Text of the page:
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What’s next for the SDGs?

What's next for the SDGs?
© Trinity College Dublin

So, since 2015, after the UN General Assembly meeting and the adoption of the SDGs, global institutions, governments, civil society, and local citizens have begun working with sustainable development with these goals in mind.

We just talked about some of the positives and criticisms of the goals and you reflected on what aspects would be priorities for you, if you were negotiating the goals. If the goals are a useful frame to monitor positive actions, do we have a set of incentives that will actually make governments want to deliver them? What about civil society and local citizens?

High Level Political Forums

Well, first of all, the United Nations holds High Level Political Forums every year, to carry out voluntary reviews of the 2030 Agenda. Member States, both developed and developing countries, and UN bodies take part in this, as well as relevant UN entities and other stakeholders such as non-governmental organisations and bodies from different sectors.

In 2017, 2018, and 2019, the HLPF will examine the SDGs in-depth, organised into cross-cutting themes. In 2017, the theme is ‘eradicating poverty and promoting prosperity in a changing world’ and looks at Goals 1, 2, 3, 5, 9 and 14. In 2018, the theme is ‘transformation towards sustainable and resilient societies’ and looks at Goals 6, 7, 11, 12 and 15. In 2019, the theme is ‘empowering people and ensuring inclusiveness and equality’ and looks at Goals 4, 8, 10, 13 and 16.

This is the forum where high level monitoring and reviewing takes place, to keep a broad overview of progress. It is the main way in which we can tell the wider world about the SDGs’ progress and what governments are actually doing. These forums are an opportunity to look together at what remains to be done and to help each other to get there.

Governments and civil society groups are crucial to getting things done. It is in government and civil society where concepts are turned from words into actions. This is where concepts and campaign slogans such as ‘leave no one behind’ and ‘because I am a girl’ are turned into reality. Political action within countries is where most of the activity takes place.

For example, in Ireland, one alliance that is forming is Coalition 2030. Coalition 2030 is an alliance of over 100 leading civil society organisations working in Ireland and across the developing world. The alliance aims to play a leadership role in achieving the SDGs by 2030, to have a government that works in partnership with civil society to deliver on the goals—for people and for the planet. An important part of this is promoting public engagement to ensure that everyone is part of this movement and to make sure no one is left behind.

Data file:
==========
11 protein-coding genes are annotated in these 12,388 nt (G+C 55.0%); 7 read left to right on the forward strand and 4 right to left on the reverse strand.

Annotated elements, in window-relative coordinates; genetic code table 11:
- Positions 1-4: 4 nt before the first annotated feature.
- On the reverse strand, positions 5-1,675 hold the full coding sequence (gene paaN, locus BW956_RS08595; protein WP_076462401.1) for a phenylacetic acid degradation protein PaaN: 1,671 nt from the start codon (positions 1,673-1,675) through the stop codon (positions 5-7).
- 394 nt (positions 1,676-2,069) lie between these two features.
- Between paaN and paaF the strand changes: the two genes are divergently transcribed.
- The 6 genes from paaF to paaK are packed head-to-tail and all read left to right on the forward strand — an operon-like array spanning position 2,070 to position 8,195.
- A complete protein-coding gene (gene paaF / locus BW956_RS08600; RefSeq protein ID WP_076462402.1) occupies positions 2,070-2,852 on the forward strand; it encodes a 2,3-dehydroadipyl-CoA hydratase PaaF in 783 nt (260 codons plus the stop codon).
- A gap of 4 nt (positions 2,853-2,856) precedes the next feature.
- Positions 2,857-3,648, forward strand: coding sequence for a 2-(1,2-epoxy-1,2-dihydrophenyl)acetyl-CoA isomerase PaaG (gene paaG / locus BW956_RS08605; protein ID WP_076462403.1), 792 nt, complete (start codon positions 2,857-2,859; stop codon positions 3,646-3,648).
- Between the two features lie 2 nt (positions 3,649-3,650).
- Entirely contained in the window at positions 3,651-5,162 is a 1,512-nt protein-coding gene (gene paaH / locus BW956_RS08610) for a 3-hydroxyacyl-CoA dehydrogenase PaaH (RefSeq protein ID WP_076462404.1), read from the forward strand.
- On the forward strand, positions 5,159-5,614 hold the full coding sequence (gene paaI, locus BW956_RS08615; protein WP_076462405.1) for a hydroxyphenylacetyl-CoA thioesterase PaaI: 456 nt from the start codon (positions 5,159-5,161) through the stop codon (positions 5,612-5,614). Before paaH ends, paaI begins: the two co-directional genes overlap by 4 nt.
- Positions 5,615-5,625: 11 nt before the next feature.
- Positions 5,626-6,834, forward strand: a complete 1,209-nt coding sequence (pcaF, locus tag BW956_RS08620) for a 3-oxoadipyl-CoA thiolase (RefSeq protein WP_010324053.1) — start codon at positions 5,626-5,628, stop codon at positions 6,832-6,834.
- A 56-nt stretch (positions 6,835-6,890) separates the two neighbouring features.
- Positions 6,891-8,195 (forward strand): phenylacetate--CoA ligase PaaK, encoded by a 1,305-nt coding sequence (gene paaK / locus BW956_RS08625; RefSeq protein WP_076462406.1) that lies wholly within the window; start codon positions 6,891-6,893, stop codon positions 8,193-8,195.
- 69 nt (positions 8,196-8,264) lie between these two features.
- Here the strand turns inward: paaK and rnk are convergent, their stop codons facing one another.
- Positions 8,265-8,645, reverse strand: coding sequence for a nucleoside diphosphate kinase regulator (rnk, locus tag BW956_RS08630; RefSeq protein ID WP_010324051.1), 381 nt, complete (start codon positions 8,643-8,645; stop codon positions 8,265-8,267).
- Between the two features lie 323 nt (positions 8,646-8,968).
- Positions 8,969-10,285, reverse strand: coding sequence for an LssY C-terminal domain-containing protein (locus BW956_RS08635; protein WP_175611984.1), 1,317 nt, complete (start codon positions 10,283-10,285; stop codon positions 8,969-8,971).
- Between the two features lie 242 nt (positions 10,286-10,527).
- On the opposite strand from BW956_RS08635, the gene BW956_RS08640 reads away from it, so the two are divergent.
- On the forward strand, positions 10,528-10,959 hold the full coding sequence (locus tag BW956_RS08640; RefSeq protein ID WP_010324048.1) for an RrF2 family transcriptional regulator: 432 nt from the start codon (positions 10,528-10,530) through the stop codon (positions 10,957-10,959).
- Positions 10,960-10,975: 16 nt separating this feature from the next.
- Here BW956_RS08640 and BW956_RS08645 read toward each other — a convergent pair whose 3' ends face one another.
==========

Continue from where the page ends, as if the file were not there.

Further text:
SDG scorecard

The Overseas Development Institute (ODI), based in the United Kingdom, has put together a scorecard for monitoring the SDGs. This scorecard is an attempt to project where the world will be in 2030 across the SDG agenda. For each goal, the ODI selected one target to represent the goal’s main aims. They analysed the best available projections for that target, and where there were gaps, produced their own. For each of the 17 targets, they reviewed trends and projected forward current rates of progress to see how close they will get to being realised. Based on these projections, they then gave each target a grade.

scorecard Copyright: The Overseas Development Institute. Click to enlarge

The result was a ‘scorecard’ of where the world will be in 2030, against select targets, assuming progress continues at its present rate.

Overall, it is important to remember who all of this is for. This ‘Revolution in Data’, as the UN calls it, must be relevant to the lives of the poor, and not just to elite development professionals.

SDGs and you?

  • Think about the scorecard put in place by the Overseas Development Institute and how you might create a personal scorecard for yourself, based on your personal life, your professional life, your role as consumer, and your role as citizen.
  • Choose one of the goals covered in this course. How would you rate your own actions in the above areas against the indicators of that goal? What score would you receive for that goal?
  • Can you think of actions you need to take to improve your own score by 2030?
© Trinity College Dublin
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